As it stands, the next election is shaping up to be another 1992. At stake is not the genesis of some transformational programme, but whether or not the gains of an existing revolution can be bedded in and made part of the new normal of British political life.
New Labour unleashed an abysmal revolution when they finally took office, for sure. But they did so only after internalising broad swathes of the Thatcherite settlement in a way that Neil Kinnock’s Labour never had. Had he won five years before, the future direction of the United Kingdom would be quite different.
Today’s Conservatives do not have a record of domestic reform to rival Margaret Thatcher’s, of course. The boldest parts of their agenda, such as schools, have been abandoned as the party’s attention gradually became consumed by Brexit; others, such as planning reform, were all but stillborn after Boris Johnson balked from using his majority to drive forward necessary but unpopular change.
But there is still a world of difference between losing office in 2024, and losing in 2028 or 2029. Baffling as it might sometimes seem that this exhausted government might yet rule until nearly the end of the decade, it is still an eminently realistic proposition.
At the cusp of the 2030s, Labour will most likely be led by a new generation, one less interested than Sir Keir Starmer in relitigating the battles over Brexit (or outsourcing their thinking on devolution to Gordon Brown). The Government will have had more time to cement a new order of school freedom, set the terms of our relationship with Europe, and much else.
Not so long ago, re-election looked more likely than not. After conference season – and before the self-inflicted string of scandals that started with the Owen Paterson fiasco, or the dizzying economic repercussions of the Russo-Ukrainian War – the Prime Minister looked as secure as he had ever been.
How things have changed. But the events above aren’t solely to blame. Even before then, there was mounting concern amongst Conservative MPs that the Government simply wasn’t doing enough to prove itself to the millions of people who first backed it in 2019. Getting Brexit done was all very well, but they needed things to put on their leaflets and were coming up short.
Johnson started with five years to fix that problem; his successor will have just two. As a result, meeting it is going to require a great deal of discipline – anything which doesn’t deliver a concrete result by the summer of 2024 should probably be a next-term issue.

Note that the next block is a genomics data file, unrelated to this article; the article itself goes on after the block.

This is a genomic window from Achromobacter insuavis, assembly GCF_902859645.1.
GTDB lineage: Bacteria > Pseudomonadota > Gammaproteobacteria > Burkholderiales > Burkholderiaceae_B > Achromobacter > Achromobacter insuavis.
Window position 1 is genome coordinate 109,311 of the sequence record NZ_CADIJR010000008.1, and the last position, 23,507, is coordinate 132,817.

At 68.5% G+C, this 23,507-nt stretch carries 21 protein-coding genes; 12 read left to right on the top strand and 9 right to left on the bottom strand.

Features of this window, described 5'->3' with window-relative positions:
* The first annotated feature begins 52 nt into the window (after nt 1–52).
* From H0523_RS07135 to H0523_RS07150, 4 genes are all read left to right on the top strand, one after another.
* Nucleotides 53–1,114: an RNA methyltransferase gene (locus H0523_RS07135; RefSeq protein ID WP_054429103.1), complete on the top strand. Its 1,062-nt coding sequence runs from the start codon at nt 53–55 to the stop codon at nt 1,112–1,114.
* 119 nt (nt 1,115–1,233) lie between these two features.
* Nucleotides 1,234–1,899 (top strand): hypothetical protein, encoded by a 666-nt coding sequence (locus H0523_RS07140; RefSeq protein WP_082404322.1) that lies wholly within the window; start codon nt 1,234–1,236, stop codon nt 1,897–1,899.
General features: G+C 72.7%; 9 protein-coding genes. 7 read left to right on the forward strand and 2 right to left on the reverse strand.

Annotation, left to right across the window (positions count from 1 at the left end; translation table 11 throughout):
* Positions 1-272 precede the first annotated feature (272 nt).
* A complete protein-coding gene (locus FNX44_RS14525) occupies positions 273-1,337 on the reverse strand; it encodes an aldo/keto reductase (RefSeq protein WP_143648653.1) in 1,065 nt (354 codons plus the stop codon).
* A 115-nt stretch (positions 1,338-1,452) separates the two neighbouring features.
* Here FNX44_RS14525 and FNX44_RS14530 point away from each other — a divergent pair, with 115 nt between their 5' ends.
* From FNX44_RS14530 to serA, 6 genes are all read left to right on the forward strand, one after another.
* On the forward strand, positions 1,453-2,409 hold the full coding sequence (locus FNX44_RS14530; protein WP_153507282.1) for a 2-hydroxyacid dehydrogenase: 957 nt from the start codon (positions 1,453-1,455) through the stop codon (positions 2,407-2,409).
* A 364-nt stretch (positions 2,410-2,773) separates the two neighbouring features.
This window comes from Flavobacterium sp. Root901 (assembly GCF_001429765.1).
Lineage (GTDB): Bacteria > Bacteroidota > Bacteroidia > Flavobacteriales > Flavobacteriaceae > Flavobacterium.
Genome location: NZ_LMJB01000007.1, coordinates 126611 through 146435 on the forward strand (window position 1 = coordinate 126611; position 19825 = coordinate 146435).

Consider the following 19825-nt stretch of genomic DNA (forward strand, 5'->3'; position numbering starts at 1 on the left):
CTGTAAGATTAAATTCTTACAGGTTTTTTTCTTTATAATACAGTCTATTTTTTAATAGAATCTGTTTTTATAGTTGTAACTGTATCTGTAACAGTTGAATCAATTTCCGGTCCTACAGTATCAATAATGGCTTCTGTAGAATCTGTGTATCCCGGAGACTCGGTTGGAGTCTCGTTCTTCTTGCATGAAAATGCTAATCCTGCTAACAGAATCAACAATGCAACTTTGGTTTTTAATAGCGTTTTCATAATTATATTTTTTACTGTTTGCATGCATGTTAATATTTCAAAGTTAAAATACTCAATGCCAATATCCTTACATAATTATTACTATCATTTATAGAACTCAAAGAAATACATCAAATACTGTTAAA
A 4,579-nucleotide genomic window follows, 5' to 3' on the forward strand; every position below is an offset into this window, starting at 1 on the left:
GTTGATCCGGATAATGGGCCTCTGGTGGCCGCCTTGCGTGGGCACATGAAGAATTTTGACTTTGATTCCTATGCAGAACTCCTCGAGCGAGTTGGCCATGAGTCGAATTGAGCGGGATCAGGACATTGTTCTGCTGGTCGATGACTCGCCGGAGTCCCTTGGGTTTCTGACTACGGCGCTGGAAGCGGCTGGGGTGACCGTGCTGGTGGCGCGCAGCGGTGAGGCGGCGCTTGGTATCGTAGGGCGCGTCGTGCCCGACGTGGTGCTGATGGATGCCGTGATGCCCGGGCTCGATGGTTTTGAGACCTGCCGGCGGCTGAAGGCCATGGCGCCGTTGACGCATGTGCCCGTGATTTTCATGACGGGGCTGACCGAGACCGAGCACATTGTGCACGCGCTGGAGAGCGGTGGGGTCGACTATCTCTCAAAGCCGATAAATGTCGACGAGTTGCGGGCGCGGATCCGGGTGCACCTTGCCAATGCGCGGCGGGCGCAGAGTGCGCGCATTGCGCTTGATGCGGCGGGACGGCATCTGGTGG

This exigency also, awfully, means the party has less scope than it did in 2019 to take on the powerful vested interests – many Conservative-voting – which oppose the reforms Britain needs. A two-year timeline probably means that most housing reforms, for example, would have plenty of time to alienate comfortable homeowners but not enough to actually deliver a significant number of new homes.
Then there is the question of how best to use relatively limited headroom for spending or tax cuts. Whilst in the long run it is imperative that the Tories set the nation on the path towards growth, in the short term they also need to be vigilant to combat the mounting sense that significant parts of the state simply aren’t functioning.
A country where half of police forces haven’t prosecuted a single burglary isn’t likely to return a Conservative government; a party that responds to rail strikes by getting loyal MPs to tweet ‘thanks Keir’ does not look like it’s in command of events. (Just imagine Thatcher bleating that the miners’ strike was ‘a terrifying preview of Neil Kinnock’s Britain’ rather than, you know, beating it.)
I’m a long-standing Conservative Party member and I have my ideological preferences. But I will be giving my vote to whichever candidate best convinces me that they have a practical plan for getting the nation through what promise to be two extremely difficult years, because all the urgent ideological debate in the world is academic if you’re not in office.
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